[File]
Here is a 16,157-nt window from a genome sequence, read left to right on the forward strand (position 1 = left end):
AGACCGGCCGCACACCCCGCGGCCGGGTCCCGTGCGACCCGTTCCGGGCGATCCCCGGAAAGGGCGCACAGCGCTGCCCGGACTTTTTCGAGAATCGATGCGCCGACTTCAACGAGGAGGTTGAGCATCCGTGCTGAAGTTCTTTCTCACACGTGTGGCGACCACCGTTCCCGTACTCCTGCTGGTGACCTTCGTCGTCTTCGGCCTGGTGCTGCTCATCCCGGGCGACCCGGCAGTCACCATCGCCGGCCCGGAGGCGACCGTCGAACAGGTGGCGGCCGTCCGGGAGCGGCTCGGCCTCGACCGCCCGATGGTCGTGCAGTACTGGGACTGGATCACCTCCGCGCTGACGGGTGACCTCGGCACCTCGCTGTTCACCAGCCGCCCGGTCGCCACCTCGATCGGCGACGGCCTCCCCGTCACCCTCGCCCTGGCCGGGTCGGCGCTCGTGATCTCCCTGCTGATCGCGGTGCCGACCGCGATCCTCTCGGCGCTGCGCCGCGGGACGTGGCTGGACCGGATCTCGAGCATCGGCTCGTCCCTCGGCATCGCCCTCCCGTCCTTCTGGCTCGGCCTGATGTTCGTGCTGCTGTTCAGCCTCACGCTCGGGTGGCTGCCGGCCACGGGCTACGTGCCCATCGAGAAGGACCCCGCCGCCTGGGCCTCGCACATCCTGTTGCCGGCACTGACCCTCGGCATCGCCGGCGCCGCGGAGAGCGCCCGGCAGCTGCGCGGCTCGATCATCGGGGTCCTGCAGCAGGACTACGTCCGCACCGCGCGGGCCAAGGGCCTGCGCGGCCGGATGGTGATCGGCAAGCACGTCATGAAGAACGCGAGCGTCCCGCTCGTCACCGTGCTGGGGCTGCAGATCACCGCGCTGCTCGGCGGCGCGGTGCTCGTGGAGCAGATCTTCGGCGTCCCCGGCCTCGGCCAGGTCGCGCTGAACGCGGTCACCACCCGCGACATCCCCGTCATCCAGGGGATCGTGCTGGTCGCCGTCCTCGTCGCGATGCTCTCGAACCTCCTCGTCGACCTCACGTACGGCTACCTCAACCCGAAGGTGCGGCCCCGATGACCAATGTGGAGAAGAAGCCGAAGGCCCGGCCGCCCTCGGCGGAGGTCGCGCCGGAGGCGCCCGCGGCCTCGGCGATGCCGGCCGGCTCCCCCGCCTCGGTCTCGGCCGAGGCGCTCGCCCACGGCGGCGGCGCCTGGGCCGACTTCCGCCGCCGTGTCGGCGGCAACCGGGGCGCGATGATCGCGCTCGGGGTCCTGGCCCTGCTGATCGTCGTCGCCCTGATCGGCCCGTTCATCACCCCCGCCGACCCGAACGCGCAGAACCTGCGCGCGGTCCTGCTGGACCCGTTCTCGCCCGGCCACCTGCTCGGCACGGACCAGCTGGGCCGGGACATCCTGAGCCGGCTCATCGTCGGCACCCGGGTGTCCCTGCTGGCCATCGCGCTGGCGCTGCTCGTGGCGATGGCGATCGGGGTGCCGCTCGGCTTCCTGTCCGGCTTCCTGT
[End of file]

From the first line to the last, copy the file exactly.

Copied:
Here is a 16,157-nt window from a genome sequence, read left to right on the forward strand (position 1 = left end):
AGACCGGCCGCACACCCCGCGGCCGGGTCCCGTGCGACCCGTTCCGGGCGATCCCCGGAAAGGGCGCACAGCGCTGCCCGGACTTTTTCGAGAATCGATGCGCCGACTTCAACGAGGAGGTTGAGCATCCGTGCTGAAGTTCTTTCTCACACGTGTGGCGACCACCGTTCCCGTACTCCTGCTGGTGACCTTCGTCGTCTTCGGCCTGGTGCTGCTCATCCCGGGCGACCCGGCAGTCACCATCGCCGGCCCGGAGGCGACCGTCGAACAGGTGGCGGCCGTCCGGGAGCGGCTCGGCCTCGACCGCCCGATGGTCGTGCAGTACTGGGACTGGATCACCTCCGCGCTGACGGGTGACCTCGGCACCTCGCTGTTCACCAGCCGCCCGGTCGCCACCTCGATCGGCGACGGCCTCCCCGTCACCCTCGCCCTGGCCGGGTCGGCGCTCGTGATCTCCCTGCTGATCGCGGTGCCGACCGCGATCCTCTCGGCGCTGCGCCGCGGGACGTGGCTGGACCGGATCTCGAGCATCGGCTCGTCCCTCGGCATCGCCCTCCCGTCCTTCTGGCTCGGCCTGATGTTCGTGCTGCTGTTCAGCCTCACGCTCGGGTGGCTGCCGGCCACGGGCTACGTGCCCATCGAGAAGGACCCCGCCGCCTGGGCCTCGCACATCCTGTTGCCGGCACTGACCCTCGGCATCGCCGGCGCCGCGGAGAGCGCCCGGCAGCTGCGCGGCTCGATCATCGGGGTCCTGCAGCAGGACTACGTCCGCACCGCGCGGGCCAAGGGCCTGCGCGGCCGGATGGTGATCGGCAAGCACGTCATGAAGAACGCGAGCGTCCCGCTCGTCACCGTGCTGGGGCTGCAGATCACCGCGCTGCTCGGCGGCGCGGTGCTCGTGGAGCAGATCTTCGGCGTCCCCGGCCTCGGCCAGGTCGCGCTGAACGCGGTCACCACCCGCGACATCCCCGTCATCCAGGGGATCGTGCTGGTCGCCGTCCTCGTCGCGATGCTCTCGAACCTCCTCGTCGACCTCACGTACGGCTACCTCAACCCGAAGGTGCGGCCCCGATGACCAATGTGGAGAAGAAGCCGAAGGCCCGGCCGCCCTCGGCGGAGGTCGCGCCGGAGGCGCCCGCGGCCTCGGCGATGCCGGCCGGCTCCCCCGCCTCGGTCTCGGCCGAGGCGCTCGCCCACGGCGGCGGCGCCTGGGCCGACTTCCGCCGCCGTGTCGGCGGCAACCGGGGCGCGATGATCGCGCTCGGGGTCCTGGCCCTGCTGATCGTCGTCGCCCTGATCGGCCCGTTCATCACCCCCGCCGACCCGAACGCGCAGAACCTGCGCGCGGTCCTGCTGGACCCGTTCTCGCCCGGCCACCTGCTCGGCACGGACCAGCTGGGCCGGGACATCCTGAGCCGGCTCATCGTCGGCACCCGGGTGTCCCTGCTGGCCATCGCGCTGGCGCTGCTCGTGGCGATGGCGATCGGGGTGCCGCTCGGCTTCCTGTCCGGCTTCCTGT